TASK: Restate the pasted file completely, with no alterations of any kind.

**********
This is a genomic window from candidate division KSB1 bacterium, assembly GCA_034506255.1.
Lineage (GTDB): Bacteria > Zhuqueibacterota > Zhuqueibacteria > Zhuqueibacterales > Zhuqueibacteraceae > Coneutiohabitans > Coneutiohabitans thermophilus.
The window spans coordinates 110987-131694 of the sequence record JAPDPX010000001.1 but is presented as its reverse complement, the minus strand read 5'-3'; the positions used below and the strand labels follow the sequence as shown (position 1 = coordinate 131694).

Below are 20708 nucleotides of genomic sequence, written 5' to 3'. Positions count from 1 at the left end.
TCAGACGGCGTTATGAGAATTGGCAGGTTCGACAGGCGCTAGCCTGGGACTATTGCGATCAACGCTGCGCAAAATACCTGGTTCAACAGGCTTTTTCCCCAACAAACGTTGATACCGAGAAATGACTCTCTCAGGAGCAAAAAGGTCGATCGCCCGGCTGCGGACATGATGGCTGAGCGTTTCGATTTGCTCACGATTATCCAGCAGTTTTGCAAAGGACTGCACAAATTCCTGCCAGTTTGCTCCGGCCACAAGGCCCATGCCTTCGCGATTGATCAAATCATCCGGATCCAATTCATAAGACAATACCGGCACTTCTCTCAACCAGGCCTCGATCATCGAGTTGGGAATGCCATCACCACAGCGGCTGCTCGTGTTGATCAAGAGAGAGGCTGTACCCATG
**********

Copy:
This is a genomic window from candidate division KSB1 bacterium, assembly GCA_034506255.1.
Lineage (GTDB): Bacteria > Zhuqueibacterota > Zhuqueibacteria > Zhuqueibacterales > Zhuqueibacteraceae > Coneutiohabitans > Coneutiohabitans thermophilus.
The window spans coordinates 110987-131694 of the sequence record JAPDPX010000001.1 but is presented as its reverse complement, the minus strand read 5'-3'; the positions used below and the strand labels follow the sequence as shown (position 1 = coordinate 131694).

Below are 20708 nucleotides of genomic sequence, written 5' to 3'. Positions count from 1 at the left end.
TCAGACGGCGTTATGAGAATTGGCAGGTTCGACAGGCGCTAGCCTGGGACTATTGCGATCAACGCTGCGCAAAATACCTGGTTCAACAGGCTTTTTCCCCAACAAACGTTGATACCGAGAAATGACTCTCTCAGGAGCAAAAAGGTCGATCGCCCGGCTGCGGACATGATGGCTGAGCGTTTCGATTTGCTCACGATTATCCAGCAGTTTTGCAAAGGACTGCACAAATTCCTGCCAGTTTGCTCCGGCCACAAGGCCCATGCCTTCGCGATTGATCAAATCATCCGGATCCAATTCATAAGACAATACCGGCACTTCTCTCAACCAGGCCTCGATCATCGAGTTGGGAATGCCATCACCACAGCGGCTGCTCGTGTTGATCAAGAGAGAGGCTGTACCCATG